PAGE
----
LAS VEGAS, Aug. 9 – Gary Gittelsohn is all excited. This is different than his usual jitters. “You must watch him jump rope,” says the manager of the 108-pound titlist Brian Viloria, “he's the best I've seen since Duran.”

Roberto Duran used to imitate drunken Russian sailors while jumping rope. Gittelsohn finds it amazing when I tell him that Leon Spinks was a dancing marvel with the cords. Of course, publicist Bill Caplan remembers Sugar Ray Robinson, the rope-for-rope best, doing his act on the Ed Sullivan Show. Most people in the sweltering Top Rank Gym yesterday wouldn't have a clue about the Ed Sullivan Show, TV's top variety program for decades.

Viloria is good, real good, and yes, he can jump with Duran. Somebody says you ought to see Floyd Mayweather Jr. Viloria does tricks – folding up his right leg while continuing to jump. He says he started incorporating the tricks to alleviate boredom. The gym is host to a media gathering, to basically talk to the heavyweights, Hasim Rahman and Oleg Maskaev, who headline Bob Arum's pay-per-view card Saturday at the Thomas & Mack Arena. Arum threw in the 108-pounder because Viloria defends his title, and don't ask me which one, tomorrow night against Omar Nino Romero of Mexico at the Orleans in the second installment of the promoter's new TV series on OLN cable (I'm not sure, but I don't think OLN stands for “Over Lincoln, Nebraska).

While Romero may not be much of a challenger, the chances are always better that 108-pounders, and all their little brethren, will be more dazzling than the plodding heavyweights. Viloria will be paid proportionally to his size, not to his ability. The “Hawaiian Punch,” the prerequisite nickname of all fighters from the 50th State though Viloria's roots are deep in the Philippines, where he spent most of his first five years (his father said he couldn't find babysitters in Hawaii), will make maybe $80,000 this week; the heavyweights are both on the other side of seven figures.

Arum tries for some shtick. He poses for pictures in the main ring between his “smallest” champion, Viloria, and his “biggest,” Rahman. Then he suggests that Rahman pick up Viloria. Easily done and Rahman cradles the flyweight in his arms. Not that many minutes earlier, Caplan himself had done it. The XXXL publicist suggests Rahman try picking up someone his own size.

Naturally, anything so uplifting can not last in boxing. Once upon a time, Arum paid junior flyweights, or whatever you call the 108-pound class, a million dollars each – Olympian Mike Carbajal vs. Mexico's popular Humberto (Chiquita) Gonzalez in a unification bout.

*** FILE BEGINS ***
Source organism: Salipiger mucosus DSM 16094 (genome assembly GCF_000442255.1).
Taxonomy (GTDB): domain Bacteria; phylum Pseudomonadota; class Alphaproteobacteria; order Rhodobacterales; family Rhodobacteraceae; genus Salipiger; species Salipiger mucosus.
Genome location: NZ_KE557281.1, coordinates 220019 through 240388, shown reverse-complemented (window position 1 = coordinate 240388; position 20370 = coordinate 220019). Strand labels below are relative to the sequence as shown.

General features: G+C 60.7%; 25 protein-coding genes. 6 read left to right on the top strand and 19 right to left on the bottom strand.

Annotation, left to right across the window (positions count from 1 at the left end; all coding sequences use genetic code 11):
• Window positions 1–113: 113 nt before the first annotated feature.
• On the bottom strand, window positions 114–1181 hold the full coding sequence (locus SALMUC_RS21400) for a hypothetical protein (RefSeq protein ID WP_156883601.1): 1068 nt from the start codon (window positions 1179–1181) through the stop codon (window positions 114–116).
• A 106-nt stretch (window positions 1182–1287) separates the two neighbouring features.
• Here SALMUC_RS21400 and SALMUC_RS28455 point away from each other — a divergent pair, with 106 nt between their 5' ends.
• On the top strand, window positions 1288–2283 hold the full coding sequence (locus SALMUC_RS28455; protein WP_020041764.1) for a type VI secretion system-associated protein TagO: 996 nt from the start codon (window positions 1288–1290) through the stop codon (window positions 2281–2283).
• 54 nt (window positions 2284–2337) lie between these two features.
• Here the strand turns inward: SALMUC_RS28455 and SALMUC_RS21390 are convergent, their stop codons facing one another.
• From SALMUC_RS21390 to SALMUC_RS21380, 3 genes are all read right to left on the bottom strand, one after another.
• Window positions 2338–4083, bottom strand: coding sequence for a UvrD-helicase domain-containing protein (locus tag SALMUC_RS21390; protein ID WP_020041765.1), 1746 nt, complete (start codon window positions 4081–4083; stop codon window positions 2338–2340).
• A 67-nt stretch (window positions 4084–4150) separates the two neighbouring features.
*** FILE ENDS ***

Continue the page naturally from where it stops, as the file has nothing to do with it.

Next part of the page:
“That was all built up,” Arum says, pointing to Carbajal's Olympic pedigree and Gonzalez becoming a star in Los Angeles at the Forum. That big fight, and the second and third acts that ensued, was virtually readymade. Arum didn't have to go to the whip to build up interest. Times have changed for the little guys, just as they have for the large ones.

There may be a future big bout – though certainly not $1 million each – if Ivan Calderon, another Arum fighter, moves up from 105 pounds, or if Viloria goes up to 112 and meets another little Arum star, Jorge Arce. But fight promoters must be visionaries. Arum has his eyes on Japan.

“They've got a kid over there, named Kameda (first name Koki), 19 years old, just won a title,” says Arum, “well, they gave it to him.”

“A total rob job,” says Viloria.

Arum says Kameda is so big in Japan he got a 52.9 TV rating – meaning more than half the sets in the country were watching him against Venezuela's Juan Landaeta.

“He's bigger than Mike Tyson was, he's the self-proclaimed Muhammad Ali of Japan,” says Viloria.

“I'm going to have Viloria say he'll fight him for nothing, to get even for what the Japanese did to the Filipinos,” says Arum.

“We have another legit angle, Pearl Harbor,” interjects Gittelsohn.

“We can have Douglas MacArthur come back,” Caplan suggests to his boss, the promoter who orchestrated the second comings of such heavyweights as George Foreman and Buster Douglas, though no one heard either say “I shall return” when they left boxing the first time.

“We can get someone to wear the sunglasses, hold the corn-cob pipe,” says Caplan, really into it now.

“He can be walking in water,” says Arum, conjuring up the staged photos of MacArthur going ashore.